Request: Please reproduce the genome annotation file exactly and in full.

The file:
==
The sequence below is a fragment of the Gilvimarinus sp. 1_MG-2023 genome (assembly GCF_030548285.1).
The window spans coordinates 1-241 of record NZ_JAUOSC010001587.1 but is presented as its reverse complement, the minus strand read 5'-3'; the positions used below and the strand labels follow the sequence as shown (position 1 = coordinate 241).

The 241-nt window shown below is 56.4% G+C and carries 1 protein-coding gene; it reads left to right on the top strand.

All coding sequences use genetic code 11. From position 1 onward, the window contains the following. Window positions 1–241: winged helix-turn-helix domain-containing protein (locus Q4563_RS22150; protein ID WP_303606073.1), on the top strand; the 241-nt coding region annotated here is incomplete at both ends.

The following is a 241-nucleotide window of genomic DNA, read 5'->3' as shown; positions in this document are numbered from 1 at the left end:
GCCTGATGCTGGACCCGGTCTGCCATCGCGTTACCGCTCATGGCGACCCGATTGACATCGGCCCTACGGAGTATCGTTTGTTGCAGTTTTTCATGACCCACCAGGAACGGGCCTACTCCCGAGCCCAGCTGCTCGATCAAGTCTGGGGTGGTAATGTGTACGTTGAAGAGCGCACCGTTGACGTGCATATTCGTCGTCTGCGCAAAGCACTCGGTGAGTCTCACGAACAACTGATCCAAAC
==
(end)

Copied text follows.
The sequence below is a fragment of the Gilvimarinus sp. 1_MG-2023 genome (assembly GCF_030548285.1).
The window spans coordinates 1-241 of record NZ_JAUOSC010001587.1 but is presented as its reverse complement, the minus strand read 5'-3'; the positions used below and the strand labels follow the sequence as shown (position 1 = coordinate 241).

The 241-nt window shown below is 56.4% G+C and carries 1 protein-coding gene; it reads left to right on the top strand.

All coding sequences use genetic code 11. From position 1 onward, the window contains the following. Window positions 1–241: winged helix-turn-helix domain-containing protein (locus Q4563_RS22150; protein ID WP_303606073.1), on the top strand; the 241-nt coding region annotated here is incomplete at both ends.

The following is a 241-nucleotide window of genomic DNA, read 5'->3' as shown; positions in this document are numbered from 1 at the left end:
GCCTGATGCTGGACCCGGTCTGCCATCGCGTTACCGCTCATGGCGACCCGATTGACATCGGCCCTACGGAGTATCGTTTGTTGCAGTTTTTCATGACCCACCAGGAACGGGCCTACTCCCGAGCCCAGCTGCTCGATCAAGTCTGGGGTGGTAATGTGTACGTTGAAGAGCGCACCGTTGACGTGCATATTCGTCGTCTGCGCAAAGCACTCGGTGAGTCTCACGAACAACTGATCCAAAC